• McKenzie


    Great video! I like the idea of using it to fertilize the pastures in lieu of chemicals. However, as a commercial equine boarding facility, I’ve always tried to avoid spreading manure in my paddocks to prevent the transmission of worms/larvae between horses. Is this a real concern, or is there a proper way/time of year to accomplish this with minimal risk?

    • Jessica- ABI Customer Support


      Hi McKenzie! You’ve got some great questions! To reduce exposure to parasites, it is best to be sure to spread your well-shredded manure in a thin, even layer over your pasture/paddock and allow that space to rest for a couple weeks so that it has a chance to dry and break down. If you rotationally graze, you could spread your manure in a pasture right after your horses leave that space and follow them around so the fertilized pasture has a chance to rest and recoup. As always, don’t hesitate to give us a call if you have any other questions you’d like to go through with one of our techs!

  • Whitney Mauser


    After spreading the manure, how long should you wait before letting the horses in that pasture?

    • ABI


      Hi Whitney! Here an excerpt from our website: Spreading manure on forage pastures requires special equipment and routines. Promote healthy soil in pastures and paddocks by incorporating an ABI Manure Spreader into your rotational grazing or pasture rotation routine. Any spreader used on pastures or paddocks requires advanced features that shred manure, control manure flow, and evenly spread on the ground. Spread a light shredded and pulverized manure application to “resting” pastures or paddocks early on long sunny days to help maintain safe gazing and elevate soil health. To spread stall picked manure on forage pastures and paddocks, ensure a thin and even spread, and allow the pasture area to “rest” for a couple of weeks before allowing livestock to graze again, reducing the possibility of parasite exposure. A rotational grazing routine provides the best opportunity to spread on recently “rested” portions of pasture land. An eco-balanced pasture or paddock reduces parasites, increases vegetation growth, increases rotation rates, and reduces odor & flies around the farm. ABI’s optional “Fines” or “Pasture” pan is required. For the ultimate in paddock health, spread composted manure.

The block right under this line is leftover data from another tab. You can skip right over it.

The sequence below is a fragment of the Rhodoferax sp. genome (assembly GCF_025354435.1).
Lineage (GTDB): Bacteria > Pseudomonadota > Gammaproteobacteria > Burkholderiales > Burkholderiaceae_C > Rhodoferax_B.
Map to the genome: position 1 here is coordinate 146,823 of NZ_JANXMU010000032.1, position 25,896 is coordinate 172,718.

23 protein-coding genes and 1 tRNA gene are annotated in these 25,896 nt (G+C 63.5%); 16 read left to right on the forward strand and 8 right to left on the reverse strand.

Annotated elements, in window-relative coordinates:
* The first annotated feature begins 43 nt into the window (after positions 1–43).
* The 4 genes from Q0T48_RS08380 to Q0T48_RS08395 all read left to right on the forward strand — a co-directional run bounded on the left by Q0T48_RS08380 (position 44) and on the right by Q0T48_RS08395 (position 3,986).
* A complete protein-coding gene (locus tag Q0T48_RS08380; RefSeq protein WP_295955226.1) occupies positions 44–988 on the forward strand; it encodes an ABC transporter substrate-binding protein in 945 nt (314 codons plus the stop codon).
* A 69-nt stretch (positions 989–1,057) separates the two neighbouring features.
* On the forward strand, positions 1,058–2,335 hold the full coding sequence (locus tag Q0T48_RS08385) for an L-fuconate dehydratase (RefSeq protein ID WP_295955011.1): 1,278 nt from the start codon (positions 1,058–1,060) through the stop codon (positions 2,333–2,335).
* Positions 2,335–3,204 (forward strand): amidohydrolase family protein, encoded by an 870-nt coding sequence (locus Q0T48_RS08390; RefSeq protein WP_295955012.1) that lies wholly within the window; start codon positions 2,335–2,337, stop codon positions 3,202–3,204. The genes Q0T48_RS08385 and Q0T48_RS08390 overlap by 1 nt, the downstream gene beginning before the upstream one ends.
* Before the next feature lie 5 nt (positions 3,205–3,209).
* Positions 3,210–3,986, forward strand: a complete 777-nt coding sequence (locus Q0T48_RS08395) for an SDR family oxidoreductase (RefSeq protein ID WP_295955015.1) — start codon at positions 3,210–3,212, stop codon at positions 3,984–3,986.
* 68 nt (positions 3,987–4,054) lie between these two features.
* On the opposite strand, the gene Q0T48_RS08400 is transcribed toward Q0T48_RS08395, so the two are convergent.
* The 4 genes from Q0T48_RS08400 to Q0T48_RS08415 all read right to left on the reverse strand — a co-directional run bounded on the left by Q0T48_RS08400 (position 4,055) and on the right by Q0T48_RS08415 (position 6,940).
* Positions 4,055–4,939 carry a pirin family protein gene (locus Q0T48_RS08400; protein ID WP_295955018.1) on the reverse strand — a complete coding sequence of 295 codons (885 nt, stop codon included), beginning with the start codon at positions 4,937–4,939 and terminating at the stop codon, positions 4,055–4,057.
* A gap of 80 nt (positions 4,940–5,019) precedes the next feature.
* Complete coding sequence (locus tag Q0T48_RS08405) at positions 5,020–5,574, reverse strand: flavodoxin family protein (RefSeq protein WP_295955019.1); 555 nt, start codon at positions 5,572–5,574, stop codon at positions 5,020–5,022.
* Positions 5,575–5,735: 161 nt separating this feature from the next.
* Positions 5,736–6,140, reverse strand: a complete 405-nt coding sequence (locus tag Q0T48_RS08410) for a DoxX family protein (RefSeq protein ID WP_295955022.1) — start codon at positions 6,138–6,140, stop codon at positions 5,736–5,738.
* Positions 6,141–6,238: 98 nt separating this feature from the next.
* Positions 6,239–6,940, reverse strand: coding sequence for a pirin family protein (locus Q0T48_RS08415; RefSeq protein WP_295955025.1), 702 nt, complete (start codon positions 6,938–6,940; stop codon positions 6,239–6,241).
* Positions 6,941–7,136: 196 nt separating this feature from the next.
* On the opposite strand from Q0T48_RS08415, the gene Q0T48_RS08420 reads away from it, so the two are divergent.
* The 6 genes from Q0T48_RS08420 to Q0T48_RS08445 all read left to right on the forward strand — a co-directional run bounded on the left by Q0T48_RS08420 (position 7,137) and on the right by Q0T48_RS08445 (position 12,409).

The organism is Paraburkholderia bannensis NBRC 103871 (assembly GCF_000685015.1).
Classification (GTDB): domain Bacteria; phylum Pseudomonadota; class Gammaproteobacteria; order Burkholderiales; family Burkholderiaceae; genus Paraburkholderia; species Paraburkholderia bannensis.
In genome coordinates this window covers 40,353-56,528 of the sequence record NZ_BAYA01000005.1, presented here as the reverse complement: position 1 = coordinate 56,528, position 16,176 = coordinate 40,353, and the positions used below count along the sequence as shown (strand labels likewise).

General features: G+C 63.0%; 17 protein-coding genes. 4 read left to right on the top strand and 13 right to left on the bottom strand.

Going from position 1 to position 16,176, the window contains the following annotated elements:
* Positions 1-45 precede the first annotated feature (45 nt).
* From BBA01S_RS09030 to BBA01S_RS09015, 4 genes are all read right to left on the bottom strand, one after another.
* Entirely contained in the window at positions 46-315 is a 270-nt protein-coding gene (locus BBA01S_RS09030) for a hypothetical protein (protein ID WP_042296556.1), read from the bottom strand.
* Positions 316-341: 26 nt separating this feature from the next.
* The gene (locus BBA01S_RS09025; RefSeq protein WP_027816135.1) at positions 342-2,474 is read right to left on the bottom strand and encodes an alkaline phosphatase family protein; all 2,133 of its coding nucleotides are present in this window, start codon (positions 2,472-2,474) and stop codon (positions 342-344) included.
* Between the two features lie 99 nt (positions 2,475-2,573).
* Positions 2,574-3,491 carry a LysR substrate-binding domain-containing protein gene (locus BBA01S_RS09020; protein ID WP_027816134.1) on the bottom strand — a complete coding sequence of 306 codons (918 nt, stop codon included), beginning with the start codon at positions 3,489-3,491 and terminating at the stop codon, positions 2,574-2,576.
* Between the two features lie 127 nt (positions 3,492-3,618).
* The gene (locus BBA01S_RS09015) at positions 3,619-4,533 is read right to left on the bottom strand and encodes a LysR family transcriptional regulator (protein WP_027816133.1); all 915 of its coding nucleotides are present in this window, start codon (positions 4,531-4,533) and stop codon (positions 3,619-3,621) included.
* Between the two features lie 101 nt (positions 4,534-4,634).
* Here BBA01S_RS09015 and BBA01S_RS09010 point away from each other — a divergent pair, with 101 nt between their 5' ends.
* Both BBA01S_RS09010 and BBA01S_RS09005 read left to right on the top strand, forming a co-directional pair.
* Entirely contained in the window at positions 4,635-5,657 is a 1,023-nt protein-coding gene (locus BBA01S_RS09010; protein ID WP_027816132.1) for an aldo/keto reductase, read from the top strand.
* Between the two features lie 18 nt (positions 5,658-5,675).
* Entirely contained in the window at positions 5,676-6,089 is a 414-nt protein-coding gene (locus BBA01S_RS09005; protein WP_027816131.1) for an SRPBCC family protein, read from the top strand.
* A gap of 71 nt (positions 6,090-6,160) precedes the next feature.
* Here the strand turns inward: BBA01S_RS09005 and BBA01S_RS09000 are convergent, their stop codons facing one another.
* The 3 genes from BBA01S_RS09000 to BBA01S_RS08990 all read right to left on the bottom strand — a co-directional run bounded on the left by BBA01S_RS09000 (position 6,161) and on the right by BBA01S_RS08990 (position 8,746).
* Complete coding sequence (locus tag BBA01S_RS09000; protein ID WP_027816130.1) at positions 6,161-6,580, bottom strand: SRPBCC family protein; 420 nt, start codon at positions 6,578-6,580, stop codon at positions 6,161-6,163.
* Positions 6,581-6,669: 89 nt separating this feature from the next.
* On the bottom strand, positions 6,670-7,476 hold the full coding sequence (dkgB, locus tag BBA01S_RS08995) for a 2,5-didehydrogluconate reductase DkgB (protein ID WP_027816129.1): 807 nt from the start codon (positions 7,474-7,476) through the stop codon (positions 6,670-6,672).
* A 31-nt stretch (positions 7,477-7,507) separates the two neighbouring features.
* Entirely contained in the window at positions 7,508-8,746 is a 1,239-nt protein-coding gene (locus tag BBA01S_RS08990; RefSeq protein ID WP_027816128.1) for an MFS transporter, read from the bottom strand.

• Matt Weinberg


    I have tried two different ground drive manure spreaders, both old and without a shredder. All it does is throw the poop rounds out onto the ground. When bailing, I sometimes see the poop round in the hay. Because of this, we’ve been hauling the manure away. How can I be sure the ABI manure spreader won’t simply throw the poop balls around? I can use my 54 hp tractor with a rear PTO for spreading if you think it would work better than a ground drive, but loading the spreader would require a second front loader which I don’t have and would need to borrow. Is there a time requirement to leave the manure piled to break down? I’ve been waiting until my pile from two horses is about six feet tall by eight feet wide. (About six months). Thanks for your help.

    • Jessica- ABI Customer Support


      Hi Matt! Our ABI manure spreaders have either 2 or 3 shredder bars (depending on size) on the backside in addition to the widespread paddles that are traditionally used to throw manure from a spreader. This ensures that our customers don’t have the exact problem you’re describing- manure coming out the back of the tool that hasn’t been properly broken down. If you’d like to compare our manure spreader to ones you’ve owned in the past, give us a call at 877-788-7253 and chat with one of our product specialists about your specific needs. We look forward to hearing from you!